Who to Blame: Taking the Woman’s side

Photo Courtesy of Eye Art Collective: An artist from Eye Art Collective that expressed “No More Rape Culture” using art on a wall.

Photo Courtesy of Eye Art Collective: An artist from Eye Art Collective that expressed “No More Rape Culture” using art on a wall.

Brianna Willis, DVC News Editor

 

“It’s been such a long week and all I want is pizza and Netflix.”

 

Kelly Jones went to Dominoes to pick up her pineapple and canadian bacon pizza where she saw her friends Katie and Ashley. They explained how they were headed to a party and Kelly should come with them. Initially, Kelly didn’t want to go because she “looked bummy” but her friends assured her that everything would be fine.

 

Kelly finally decided to go to the party with her friends but she wanted to be under the radar and she did not partake in alcohol or drugs. She was sitting on the couch by herself until Travis Dunningham, the captain of the football team, grabbed her hand to dance. Kelly began to forget about wanting to fly under the radar and started to have a good time with Travis.

 

Before she knew it, Travis was leading her to his dorm room. When she realized where she was she tried to leave the building, but Travis used his strength to pull her in his bedroom. She tried to yell and scream but he kept forcing himself on her.

 

She was raped.

 

Why was Kelly raped? In many rape cases, the aggressor tends to blame the victim for leading them on by their attire; that was not the case for Kelly.

 

We cannot blame women for being raped simply because of their clothes, or even at all; women should be able to express themselves.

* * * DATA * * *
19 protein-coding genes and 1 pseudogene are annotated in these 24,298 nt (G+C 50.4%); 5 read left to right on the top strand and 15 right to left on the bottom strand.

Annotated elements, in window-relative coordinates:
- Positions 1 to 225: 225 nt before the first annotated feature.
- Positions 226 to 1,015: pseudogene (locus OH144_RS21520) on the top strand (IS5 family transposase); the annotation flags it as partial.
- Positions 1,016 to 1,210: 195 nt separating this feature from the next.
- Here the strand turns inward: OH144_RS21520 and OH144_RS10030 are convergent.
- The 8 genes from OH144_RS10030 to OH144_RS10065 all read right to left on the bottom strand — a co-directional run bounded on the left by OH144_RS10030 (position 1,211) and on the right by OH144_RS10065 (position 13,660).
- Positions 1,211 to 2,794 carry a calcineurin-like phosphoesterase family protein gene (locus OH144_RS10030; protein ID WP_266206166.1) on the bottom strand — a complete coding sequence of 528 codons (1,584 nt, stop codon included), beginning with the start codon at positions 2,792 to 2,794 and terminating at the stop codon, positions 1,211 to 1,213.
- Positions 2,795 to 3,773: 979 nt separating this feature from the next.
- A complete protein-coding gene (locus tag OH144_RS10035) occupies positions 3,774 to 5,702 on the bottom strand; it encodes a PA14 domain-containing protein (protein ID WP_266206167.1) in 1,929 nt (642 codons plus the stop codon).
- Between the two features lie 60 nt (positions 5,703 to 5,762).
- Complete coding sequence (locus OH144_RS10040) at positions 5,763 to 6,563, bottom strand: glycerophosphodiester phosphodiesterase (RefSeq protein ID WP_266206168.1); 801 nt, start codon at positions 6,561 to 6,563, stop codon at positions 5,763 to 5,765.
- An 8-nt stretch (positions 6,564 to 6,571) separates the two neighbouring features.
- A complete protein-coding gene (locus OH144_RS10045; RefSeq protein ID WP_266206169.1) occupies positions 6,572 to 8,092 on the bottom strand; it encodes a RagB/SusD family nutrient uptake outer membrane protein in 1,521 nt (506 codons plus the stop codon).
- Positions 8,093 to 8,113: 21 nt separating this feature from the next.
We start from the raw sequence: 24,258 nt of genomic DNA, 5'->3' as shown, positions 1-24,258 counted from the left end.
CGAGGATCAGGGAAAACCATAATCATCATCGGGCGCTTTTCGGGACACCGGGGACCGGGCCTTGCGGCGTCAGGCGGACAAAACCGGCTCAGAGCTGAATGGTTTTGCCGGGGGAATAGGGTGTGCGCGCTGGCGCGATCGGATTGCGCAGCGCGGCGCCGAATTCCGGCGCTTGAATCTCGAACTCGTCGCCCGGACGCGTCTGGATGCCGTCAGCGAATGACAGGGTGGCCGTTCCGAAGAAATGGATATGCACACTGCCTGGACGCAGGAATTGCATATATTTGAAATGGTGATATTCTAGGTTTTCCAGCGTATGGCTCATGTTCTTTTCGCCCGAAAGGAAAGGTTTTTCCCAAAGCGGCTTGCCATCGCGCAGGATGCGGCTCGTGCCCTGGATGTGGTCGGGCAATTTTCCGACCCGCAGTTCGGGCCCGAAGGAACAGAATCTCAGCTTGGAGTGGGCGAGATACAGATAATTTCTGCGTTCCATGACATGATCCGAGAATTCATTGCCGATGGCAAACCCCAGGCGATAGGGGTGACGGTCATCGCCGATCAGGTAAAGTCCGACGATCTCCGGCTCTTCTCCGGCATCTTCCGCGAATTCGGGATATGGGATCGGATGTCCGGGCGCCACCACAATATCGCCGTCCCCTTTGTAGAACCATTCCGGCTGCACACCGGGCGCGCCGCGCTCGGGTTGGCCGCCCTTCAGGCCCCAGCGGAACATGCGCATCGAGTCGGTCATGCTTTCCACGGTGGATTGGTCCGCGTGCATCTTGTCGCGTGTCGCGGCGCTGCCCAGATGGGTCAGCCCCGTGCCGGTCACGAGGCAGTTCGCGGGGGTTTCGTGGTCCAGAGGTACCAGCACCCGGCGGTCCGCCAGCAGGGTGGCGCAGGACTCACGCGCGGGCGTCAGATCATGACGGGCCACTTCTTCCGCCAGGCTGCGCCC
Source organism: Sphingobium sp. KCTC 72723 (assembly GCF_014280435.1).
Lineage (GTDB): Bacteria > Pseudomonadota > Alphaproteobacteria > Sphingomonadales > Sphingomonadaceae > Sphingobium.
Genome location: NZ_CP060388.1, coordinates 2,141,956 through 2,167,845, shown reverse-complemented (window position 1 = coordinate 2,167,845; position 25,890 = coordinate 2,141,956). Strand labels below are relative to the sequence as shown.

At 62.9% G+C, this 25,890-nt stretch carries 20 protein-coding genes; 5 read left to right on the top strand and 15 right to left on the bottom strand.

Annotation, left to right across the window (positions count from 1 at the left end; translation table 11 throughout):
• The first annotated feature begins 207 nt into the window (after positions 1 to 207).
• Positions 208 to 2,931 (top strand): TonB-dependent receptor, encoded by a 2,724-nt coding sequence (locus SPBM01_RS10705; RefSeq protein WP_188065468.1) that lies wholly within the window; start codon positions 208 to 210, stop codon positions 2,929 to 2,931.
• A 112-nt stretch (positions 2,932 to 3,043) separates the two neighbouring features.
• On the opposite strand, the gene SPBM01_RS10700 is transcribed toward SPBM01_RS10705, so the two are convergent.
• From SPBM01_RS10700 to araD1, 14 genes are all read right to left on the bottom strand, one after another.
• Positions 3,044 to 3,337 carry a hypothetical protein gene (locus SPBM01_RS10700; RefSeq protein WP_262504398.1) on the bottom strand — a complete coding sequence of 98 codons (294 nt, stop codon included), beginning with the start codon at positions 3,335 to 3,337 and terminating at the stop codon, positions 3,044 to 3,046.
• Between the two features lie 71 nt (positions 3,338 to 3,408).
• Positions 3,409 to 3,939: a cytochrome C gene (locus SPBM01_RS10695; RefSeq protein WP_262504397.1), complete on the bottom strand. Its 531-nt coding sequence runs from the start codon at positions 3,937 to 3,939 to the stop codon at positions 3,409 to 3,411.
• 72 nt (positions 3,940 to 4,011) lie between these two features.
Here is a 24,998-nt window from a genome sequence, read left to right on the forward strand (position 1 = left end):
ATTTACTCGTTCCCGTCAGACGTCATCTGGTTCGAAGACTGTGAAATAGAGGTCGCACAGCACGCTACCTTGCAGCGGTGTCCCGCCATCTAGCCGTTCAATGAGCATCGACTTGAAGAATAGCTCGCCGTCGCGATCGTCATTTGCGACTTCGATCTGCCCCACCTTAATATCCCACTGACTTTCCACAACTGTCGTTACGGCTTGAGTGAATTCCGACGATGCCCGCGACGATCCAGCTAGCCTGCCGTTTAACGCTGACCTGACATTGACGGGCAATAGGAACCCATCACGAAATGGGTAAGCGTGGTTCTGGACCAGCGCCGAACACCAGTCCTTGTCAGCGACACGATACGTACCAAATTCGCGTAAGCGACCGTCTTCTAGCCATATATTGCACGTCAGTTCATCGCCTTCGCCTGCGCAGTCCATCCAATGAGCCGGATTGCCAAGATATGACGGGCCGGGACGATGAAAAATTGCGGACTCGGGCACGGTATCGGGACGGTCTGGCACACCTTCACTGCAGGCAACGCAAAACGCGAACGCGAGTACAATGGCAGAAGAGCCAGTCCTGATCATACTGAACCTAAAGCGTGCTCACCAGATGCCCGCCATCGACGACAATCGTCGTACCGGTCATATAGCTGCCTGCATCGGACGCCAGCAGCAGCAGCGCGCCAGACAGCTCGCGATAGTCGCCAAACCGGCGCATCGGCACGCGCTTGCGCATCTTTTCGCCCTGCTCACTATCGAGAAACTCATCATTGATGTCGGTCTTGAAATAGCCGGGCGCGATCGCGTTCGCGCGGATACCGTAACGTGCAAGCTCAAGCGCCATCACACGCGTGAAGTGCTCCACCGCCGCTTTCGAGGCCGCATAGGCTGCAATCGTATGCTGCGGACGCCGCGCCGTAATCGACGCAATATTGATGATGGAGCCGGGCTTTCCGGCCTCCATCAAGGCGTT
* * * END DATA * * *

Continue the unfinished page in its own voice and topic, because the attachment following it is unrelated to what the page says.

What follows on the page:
National Sexual Violence Resource Center explains that “men only take up 9% of rape cases” because men have more options for clothing without having to worry about someone raping them.

 

17.7 million American women have been raped according to Victims of Sexual Violence: Statistics; we can’t blame all 17.7 million American woman rape cases on the women themselves, or anything other than the perpetrators.

 

Roni Rabin from the New York Times asserts that “nearly 1 in 5 women surveyed have been raped,” but most do not report it because they believe that many will think that the woman is to blame.

 

Rachael Rettner from Live Science suggest that women can “identify risky situations, trust [their] feeling, understand that predators can be someone [they] know, and use verbal or physical resistance.”

 

Victims of Sexual Violence: Statistics claims that any women ages 12-34 are at highest risk of being raped. A 12 year old girl, not even a teenager yet, is not always able to identify when she is in a risky situation or know when an adult she knows is trying to take intimate steps with her.

 

Before you blame the rape victims for the situation, think twice. It is always the aggressors fault.